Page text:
Facilitated by the SciLifeLab BioImage Informatics Unit, researchers from Uppsala University, have created HEV-finder, a deep learning AI tool capable of automated detection of morphological changes in blood vessels caused by invasive breast cancer. The tool has been described in the journal of Pathology.
Vascular remodeling, the altering of structure and arrangement in blood vessels, often occurs in the tumor draining lymph nodes (TDNLs), which are the nearest lymph nodes to the tumor itself. Dilation of the so-called high endothelial venules (HEVs), specialized blood vessels which act as recruitment gateways for surrounding lymphocytes, can even occur before the lymph node is “attacked” by cancer cells.
These changes could potentially both contribute to tumor spread (metastasis) into the TDLNs and tumor-induced suppression of the anti-tumor immune response. Interestingly, dilated HEVs can be observed in several types of cancer and have the potential to act as future biomarkers of disease progression and tumor immunity status.
Uppsala University researcher Maria Ulvmar and her colleagues have earlier shown that patients with invasive breast cancer display dilated HEVs. In a recent study, facilitated by the SciLifeLab BioImage Informatics Unit, she demonstrates an automated deep learning AI tool, capable of successfully identifying and classifying HEV dilation in TDLNs of patients with cancer.
Since manual visual assessment of changes in vascular morphology is a tedious and difficult task, only a limited number of patients can be analyzed. This could all change with the new tool, called HEV-finder.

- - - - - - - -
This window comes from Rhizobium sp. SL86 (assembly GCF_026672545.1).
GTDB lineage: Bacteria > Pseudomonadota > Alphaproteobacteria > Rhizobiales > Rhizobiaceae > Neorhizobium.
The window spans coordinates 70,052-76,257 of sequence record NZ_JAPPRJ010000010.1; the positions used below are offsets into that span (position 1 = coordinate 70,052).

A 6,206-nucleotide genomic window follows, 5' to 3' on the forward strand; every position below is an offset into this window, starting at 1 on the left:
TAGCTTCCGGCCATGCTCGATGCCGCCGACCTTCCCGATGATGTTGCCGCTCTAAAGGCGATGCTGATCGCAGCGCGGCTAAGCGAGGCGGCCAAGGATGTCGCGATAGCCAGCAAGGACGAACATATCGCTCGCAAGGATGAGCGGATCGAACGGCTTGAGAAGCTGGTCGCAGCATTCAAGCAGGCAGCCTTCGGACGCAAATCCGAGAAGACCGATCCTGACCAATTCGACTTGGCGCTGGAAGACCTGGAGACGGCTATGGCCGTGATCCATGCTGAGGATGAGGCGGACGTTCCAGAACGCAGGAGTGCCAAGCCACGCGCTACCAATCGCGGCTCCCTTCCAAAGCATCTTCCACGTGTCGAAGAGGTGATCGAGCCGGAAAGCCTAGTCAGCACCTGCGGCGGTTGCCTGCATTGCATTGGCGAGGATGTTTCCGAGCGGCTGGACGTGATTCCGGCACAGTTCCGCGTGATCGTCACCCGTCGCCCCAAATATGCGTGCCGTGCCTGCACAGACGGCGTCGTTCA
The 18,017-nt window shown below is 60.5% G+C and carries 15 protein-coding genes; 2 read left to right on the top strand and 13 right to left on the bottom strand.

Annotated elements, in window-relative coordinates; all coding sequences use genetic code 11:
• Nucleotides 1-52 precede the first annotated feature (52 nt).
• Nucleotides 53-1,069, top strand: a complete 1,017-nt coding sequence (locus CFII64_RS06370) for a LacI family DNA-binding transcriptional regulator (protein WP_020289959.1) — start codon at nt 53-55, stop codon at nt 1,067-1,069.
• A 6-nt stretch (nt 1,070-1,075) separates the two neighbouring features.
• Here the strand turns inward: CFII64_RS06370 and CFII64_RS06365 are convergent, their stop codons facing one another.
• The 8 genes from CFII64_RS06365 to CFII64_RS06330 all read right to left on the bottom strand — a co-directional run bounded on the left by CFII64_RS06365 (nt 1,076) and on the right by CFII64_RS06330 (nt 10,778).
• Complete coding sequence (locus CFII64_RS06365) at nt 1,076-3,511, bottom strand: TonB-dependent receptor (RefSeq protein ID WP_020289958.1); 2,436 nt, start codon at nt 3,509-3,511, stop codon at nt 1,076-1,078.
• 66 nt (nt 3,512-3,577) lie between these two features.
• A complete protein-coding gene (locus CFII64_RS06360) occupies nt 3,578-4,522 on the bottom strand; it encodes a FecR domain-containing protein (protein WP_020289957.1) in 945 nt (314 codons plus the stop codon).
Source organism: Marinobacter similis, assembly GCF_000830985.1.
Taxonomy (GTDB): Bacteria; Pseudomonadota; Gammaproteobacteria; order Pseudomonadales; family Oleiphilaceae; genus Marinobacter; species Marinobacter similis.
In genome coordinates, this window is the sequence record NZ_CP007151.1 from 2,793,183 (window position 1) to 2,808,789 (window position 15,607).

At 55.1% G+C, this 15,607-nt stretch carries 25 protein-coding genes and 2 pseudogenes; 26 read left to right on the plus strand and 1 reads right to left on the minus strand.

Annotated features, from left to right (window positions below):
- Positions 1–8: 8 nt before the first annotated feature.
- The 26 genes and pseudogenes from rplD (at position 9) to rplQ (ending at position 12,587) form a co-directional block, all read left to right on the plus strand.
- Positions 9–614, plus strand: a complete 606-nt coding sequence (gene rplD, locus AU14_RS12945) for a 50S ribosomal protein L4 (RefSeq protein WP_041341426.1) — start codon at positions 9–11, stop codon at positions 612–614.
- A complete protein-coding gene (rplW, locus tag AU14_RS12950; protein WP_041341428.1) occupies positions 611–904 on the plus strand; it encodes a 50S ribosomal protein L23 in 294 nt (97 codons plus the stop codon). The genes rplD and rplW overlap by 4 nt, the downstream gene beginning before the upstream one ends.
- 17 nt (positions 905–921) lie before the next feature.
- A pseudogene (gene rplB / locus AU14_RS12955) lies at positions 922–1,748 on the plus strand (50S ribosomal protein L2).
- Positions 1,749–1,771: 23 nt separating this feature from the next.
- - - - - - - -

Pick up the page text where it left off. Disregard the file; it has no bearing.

“Our deep-learning tool shows an example of how to successfully approach these urgent needs by high throughput Artificial Intelligence (AI)-based automated analysis. It is designed for analysis of fluorescence images of stained human biobank tissues and can also guide classification of HEVs in very specific areas of the tissue”, Says Tove Bekkhus, first author of the paper.
To foster further development of the tool it is publicly available as an open-source resource and all raw data will be shared.
“The data emphasize that this type of deep learning based tools requires carefully annotated images from manual analysis. To foster further development of these methods we provide HEV-finder as an open-source implementation and make all raw data available as training examples for teaching and development purposes.” says Carolina Wählby, scientific director of the BioImage Informatics Unit.
By using 12,524 manually classified HEVs, the researchers trained a deep learning model and created a graphical user interface for visualization of the results. HEV-finder, selectively analyses HEV dilation in specific regions of the lymph nodes.
“We evaluated HEV-finder’s ability to detect and classify HEV dilation in different types of breast cancer compared to manual annotations. Our results constitute a successful example of large-scale; fully automated and user-independent, image-based quantitative assessment of vascular remodeling in human pathology and lay the ground for future exploration of HEV dilation in TDLNs as a biomarker. My lab will use the HEV-finder for our basic research, to effectively analyze more tumor types, link HEV-dilation to other stromal changes and to changes of the lymphatic vasculature in the cancer patients”, Says Maria Ulvmar, senior scientist who led the study.
The development of the HEV-finder was made possible through close collaboration with the SciLifeLab BioImage Informatics Unit.
“I recommend the SciLifeLab BioImage Informatics Unit (BIIF) for any researcher who would like to develop and expand the boundaries of what is possible for image analysis, and/or who wants to develop solutions that allow us to go from slow manual analysis to high throughput analysis”, Maria concludes.